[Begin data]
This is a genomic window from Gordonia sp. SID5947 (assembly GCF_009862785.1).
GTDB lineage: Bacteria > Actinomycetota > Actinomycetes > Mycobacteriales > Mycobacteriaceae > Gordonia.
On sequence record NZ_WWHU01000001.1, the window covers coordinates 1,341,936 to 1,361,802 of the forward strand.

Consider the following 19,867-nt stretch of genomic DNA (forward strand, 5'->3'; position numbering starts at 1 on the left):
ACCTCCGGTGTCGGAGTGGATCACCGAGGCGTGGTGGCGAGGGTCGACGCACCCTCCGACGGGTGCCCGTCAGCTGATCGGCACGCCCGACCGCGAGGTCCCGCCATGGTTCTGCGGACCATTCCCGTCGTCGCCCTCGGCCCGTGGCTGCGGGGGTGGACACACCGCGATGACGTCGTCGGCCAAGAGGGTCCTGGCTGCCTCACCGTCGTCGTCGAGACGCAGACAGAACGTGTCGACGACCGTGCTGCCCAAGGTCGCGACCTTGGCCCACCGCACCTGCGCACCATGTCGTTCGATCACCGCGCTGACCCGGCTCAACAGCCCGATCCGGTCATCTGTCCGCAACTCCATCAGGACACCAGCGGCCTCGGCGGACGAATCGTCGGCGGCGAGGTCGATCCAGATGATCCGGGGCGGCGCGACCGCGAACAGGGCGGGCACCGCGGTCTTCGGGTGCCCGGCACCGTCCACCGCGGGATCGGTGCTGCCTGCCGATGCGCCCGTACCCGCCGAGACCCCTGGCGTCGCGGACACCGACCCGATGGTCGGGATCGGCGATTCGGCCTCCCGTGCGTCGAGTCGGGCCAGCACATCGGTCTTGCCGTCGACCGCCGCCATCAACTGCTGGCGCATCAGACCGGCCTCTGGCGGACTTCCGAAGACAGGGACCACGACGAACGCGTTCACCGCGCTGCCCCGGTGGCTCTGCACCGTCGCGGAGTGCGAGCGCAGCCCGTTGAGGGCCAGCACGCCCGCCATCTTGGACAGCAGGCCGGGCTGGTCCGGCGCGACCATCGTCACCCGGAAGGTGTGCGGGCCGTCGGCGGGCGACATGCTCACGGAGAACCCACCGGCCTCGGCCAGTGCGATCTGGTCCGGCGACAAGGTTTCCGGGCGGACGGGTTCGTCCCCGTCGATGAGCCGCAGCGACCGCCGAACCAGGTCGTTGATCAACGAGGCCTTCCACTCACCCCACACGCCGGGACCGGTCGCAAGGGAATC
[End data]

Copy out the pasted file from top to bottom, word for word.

This is a genomic window from Gordonia sp. SID5947 (assembly GCF_009862785.1).
GTDB lineage: Bacteria > Actinomycetota > Actinomycetes > Mycobacteriales > Mycobacteriaceae > Gordonia.
On sequence record NZ_WWHU01000001.1, the window covers coordinates 1,341,936 to 1,361,802 of the forward strand.

Consider the following 19,867-nt stretch of genomic DNA (forward strand, 5'->3'; position numbering starts at 1 on the left):
ACCTCCGGTGTCGGAGTGGATCACCGAGGCGTGGTGGCGAGGGTCGACGCACCCTCCGACGGGTGCCCGTCAGCTGATCGGCACGCCCGACCGCGAGGTCCCGCCATGGTTCTGCGGACCATTCCCGTCGTCGCCCTCGGCCCGTGGCTGCGGGGGTGGACACACCGCGATGACGTCGTCGGCCAAGAGGGTCCTGGCTGCCTCACCGTCGTCGTCGAGACGCAGACAGAACGTGTCGACGACCGTGCTGCCCAAGGTCGCGACCTTGGCCCACCGCACCTGCGCACCATGTCGTTCGATCACCGCGCTGACCCGGCTCAACAGCCCGATCCGGTCATCTGTCCGCAACTCCATCAGGACACCAGCGGCCTCGGCGGACGAATCGTCGGCGGCGAGGTCGATCCAGATGATCCGGGGCGGCGCGACCGCGAACAGGGCGGGCACCGCGGTCTTCGGGTGCCCGGCACCGTCCACCGCGGGATCGGTGCTGCCTGCCGATGCGCCCGTACCCGCCGAGACCCCTGGCGTCGCGGACACCGACCCGATGGTCGGGATCGGCGATTCGGCCTCCCGTGCGTCGAGTCGGGCCAGCACATCGGTCTTGCCGTCGACCGCCGCCATCAACTGCTGGCGCATCAGACCGGCCTCTGGCGGACTTCCGAAGACAGGGACCACGACGAACGCGTTCACCGCGCTGCCCCGGTGGCTCTGCACCGTCGCGGAGTGCGAGCGCAGCCCGTTGAGGGCCAGCACGCCCGCCATCTTGGACAGCAGGCCGGGCTGGTCCGGCGCGACCATCGTCACCCGGAAGGTGTGCGGGCCGTCGGCGGGCGACATGCTCACGGAGAACCCACCGGCCTCGGCCAGTGCGATCTGGTCCGGCGACAAGGTTTCCGGGCGGACGGGTTCGTCCCCGTCGATGAGCCGCAGCGACCGCCGAACCAGGTCGTTGATCAACGAGGCCTTCCACTCACCCCACACGCCGGGACCGGTCGCAAGGGAATC